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5 Tips to Feel More Grateful and Blissful


No one is immune to the stress of everyday life. The grind we face at work, the conflicts we encounter (and often cause) in personal relationships, the dissatisfaction with our selfhood – it all plays havoc with how aware we are of the true beauty that life holds. We miss the grateful smile of a waiter whom you tipped, the elderly couple celebrating their half-a-century of togetherness, and we’re blind to the beauty of an urban sunset, too busy rushing to catch our bus.

While it’s true that all of your troubles and their gravity can cause you emotional turmoil, we all have the ability and numerous opportunities every day to become more open to the wonders of life and feel genuinely grateful for them. It’s like finding your little safe haven of bliss in the eye of a storm: and here are the five ways to become more attuned to your inner child, one amazed and grateful for life even amidst chaos.

Find your words

Our mind is shaped by the words we use to describe ourselves. When you find yourself feeling guilty over a mistake you’ve made, you further exasperate the emotion and hurt your self-perception by “rubbing it in” with harsh language and self-deprecating thoughts. It becomes automatic, so we curse and complain and punish ourselves for the smallest of failings, no matter how human they are. We set impossible standards and expectations. And we always focus on our shortcomings, even when we do succeed.

Being more grateful should start within, by choosing a different language to describe yourself and your accomplishments. Would you ever use those stern words to comfort your friend for their recent failure? You wouldn’t even use the word failure in all likelihood. Start writing your words down, and start reshaping your self-descriptions with more love and more encouragement. It will ultimately help you perceive yourself as the worthy, imperfect, incredible person that you are. 

Nurture your closest bonds

As our lives develop, we spend so much of our time on distractions rather than our life’s substance and its deepest meaning. We’ll spend more time scrolling our Facebook feed than talking to our loved ones, or watching TV instead of visiting our family. Our parents are perfect examples of this digital abyss we’ve fallen into: they have helped us build our independence, and now we find ourselves mesmerized by the irrelevant, too busy to express our gratitude for such unspoken gifts.

While it’s true that holidays shouldn’t be the only time to show our gratitude for our family members, if you take the time to peruse through Mother’s Day gifts in order to find the perfect one for your mom, you’ll let your actions speak for you to express your gratitude. When it’s evident from the gift itself that you haven’t treated it as another chore, but as an opportunity to express your love, your family will know and appreciate the gesture. Remember, every day is Mother’s Day. So perhaps while we wait for May 12th, a phone call is in order?

Take a deep breath

The fact that some things go without saying, such as your mom’s love and affection, does not mean that we should take them for granted. Breathing, for instance, is a perfect example of something we take for granted that has an incredible ability to heal us. One of the best ways to nurture your mindfulness every day is to include breathing exercises paired with affirmations.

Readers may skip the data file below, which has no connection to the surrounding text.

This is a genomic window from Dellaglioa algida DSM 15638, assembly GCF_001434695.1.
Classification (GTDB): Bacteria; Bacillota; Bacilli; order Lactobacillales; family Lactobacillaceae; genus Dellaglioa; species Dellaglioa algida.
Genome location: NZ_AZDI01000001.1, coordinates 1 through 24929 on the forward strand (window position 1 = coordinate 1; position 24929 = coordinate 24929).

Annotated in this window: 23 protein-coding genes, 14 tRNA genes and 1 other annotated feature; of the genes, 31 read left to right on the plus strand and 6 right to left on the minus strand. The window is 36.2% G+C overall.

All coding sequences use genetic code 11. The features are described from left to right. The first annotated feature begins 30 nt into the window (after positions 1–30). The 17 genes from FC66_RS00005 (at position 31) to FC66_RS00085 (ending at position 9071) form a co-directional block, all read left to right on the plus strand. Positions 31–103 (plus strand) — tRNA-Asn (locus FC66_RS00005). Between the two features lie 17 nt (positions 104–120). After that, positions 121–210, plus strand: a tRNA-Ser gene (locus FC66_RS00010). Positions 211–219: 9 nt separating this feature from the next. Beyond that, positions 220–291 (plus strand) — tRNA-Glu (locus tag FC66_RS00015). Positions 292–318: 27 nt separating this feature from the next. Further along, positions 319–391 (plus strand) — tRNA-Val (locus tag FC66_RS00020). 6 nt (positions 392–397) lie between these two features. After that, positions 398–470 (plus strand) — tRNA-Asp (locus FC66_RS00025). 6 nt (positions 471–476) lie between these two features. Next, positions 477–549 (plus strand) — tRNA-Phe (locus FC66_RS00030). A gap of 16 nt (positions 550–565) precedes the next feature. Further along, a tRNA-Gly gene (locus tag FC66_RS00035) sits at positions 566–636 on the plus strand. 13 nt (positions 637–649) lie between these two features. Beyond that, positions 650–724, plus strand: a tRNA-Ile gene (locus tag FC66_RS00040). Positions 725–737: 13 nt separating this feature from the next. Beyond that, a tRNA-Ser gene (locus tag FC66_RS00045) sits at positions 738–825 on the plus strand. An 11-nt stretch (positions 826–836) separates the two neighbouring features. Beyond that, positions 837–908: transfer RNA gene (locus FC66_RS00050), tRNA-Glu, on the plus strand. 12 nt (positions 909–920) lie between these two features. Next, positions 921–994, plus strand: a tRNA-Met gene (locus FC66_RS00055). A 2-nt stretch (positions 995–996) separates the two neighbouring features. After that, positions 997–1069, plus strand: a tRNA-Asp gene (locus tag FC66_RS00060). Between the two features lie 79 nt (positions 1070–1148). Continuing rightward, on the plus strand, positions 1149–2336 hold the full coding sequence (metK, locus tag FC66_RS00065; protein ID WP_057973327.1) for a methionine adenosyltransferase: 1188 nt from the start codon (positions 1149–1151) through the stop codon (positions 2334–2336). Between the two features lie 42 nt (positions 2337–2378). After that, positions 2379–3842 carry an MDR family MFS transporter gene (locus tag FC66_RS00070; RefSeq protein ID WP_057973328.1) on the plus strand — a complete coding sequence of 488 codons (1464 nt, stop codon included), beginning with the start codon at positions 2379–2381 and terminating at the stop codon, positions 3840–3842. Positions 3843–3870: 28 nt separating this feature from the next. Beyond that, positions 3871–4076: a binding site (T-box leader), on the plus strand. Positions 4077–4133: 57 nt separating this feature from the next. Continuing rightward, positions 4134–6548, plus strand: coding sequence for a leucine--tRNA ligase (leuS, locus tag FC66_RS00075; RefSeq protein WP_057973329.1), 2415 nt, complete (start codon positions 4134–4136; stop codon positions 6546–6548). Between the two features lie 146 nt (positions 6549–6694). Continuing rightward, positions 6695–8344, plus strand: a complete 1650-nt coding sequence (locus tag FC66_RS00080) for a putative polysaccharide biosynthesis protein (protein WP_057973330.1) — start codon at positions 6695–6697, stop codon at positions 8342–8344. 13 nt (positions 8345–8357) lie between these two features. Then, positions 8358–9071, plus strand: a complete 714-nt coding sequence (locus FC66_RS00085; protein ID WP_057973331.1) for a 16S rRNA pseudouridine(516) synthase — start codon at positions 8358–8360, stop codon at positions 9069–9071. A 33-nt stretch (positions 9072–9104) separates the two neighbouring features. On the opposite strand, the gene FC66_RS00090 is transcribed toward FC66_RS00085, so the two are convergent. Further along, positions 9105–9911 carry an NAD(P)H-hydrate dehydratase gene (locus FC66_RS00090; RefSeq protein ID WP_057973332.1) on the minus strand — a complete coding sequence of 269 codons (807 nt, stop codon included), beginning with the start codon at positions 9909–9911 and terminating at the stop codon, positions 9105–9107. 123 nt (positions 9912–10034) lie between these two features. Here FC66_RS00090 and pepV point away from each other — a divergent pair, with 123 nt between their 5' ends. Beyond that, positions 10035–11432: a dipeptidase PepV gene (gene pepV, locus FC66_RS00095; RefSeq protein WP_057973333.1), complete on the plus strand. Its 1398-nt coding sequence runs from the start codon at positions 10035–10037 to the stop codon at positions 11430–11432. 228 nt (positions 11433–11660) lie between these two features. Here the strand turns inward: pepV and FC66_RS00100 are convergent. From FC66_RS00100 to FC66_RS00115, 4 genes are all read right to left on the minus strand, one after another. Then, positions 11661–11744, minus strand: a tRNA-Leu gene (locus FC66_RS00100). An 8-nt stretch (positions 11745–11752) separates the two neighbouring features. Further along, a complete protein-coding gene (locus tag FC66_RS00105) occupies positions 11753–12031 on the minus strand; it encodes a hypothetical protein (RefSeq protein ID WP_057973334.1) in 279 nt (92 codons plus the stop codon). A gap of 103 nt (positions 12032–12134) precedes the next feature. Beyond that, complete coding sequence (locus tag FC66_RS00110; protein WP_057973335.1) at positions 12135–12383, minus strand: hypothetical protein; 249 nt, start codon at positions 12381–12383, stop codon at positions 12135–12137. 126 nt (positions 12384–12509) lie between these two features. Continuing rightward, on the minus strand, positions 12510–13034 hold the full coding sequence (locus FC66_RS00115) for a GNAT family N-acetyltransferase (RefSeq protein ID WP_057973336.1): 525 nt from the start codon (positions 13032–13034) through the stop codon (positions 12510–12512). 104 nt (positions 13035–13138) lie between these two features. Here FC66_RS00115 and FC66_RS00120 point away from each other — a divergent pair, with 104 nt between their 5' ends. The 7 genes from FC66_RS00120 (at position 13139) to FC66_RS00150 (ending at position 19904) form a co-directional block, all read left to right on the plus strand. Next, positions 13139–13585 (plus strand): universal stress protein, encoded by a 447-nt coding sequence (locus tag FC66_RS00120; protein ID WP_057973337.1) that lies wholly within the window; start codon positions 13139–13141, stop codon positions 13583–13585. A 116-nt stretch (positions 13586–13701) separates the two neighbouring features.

They will not only help you soothe your anxieties in the moment of practice, but they’ll also help you become more mindful of your every moment of every day. You’ll start noticing your stress triggers and you’ll have better control of your experience, you’ll learn how to let go of resentment and focus on the present moment.

Forgive yourself as well as others

While we’re on the topic of resentment, we spend too much of our time stressing over what we’ve done wrong or what was done to us in the past. The simple truth is that the only way you’ll ever have the chance to enjoy your present is if you let go of the past – it has already shaped you to an extent, we all have moments we regret, but they needn’t taint our present and our future as well.

Forgiveness is the only vessel we need to give ourselves a chance to fully enjoy our present, and the only vessel we need in order to outgrow our past self. If you let anger or regret permeate your entire life, you relinquish control to those negative emotions and the events that have caused them – forgiveness means taking back control over your life.

Make a difference

Finally, sometimes we need and should get a different perspective in order to fully grasp the value of our lives. Ask what you can do for others, how you can make a difference for others, and let your ego deflate a little bit – you and I are not the only creatures that matter in this universe. If you can do something to help others, whether it’s helping your elderly neighbor clean their garden or donate your clothes to those in need, you’ll quickly contribute to a valuable cause and give yourself a new vantage point, one of appreciation.


Life is indeed too short to spend it on resentments. Use these simple tips to help yourself feel more grateful, and you’ll unleash an avalanche of bliss into your life, no matter how many hardships you face in the future.


Written by: Sophia Smith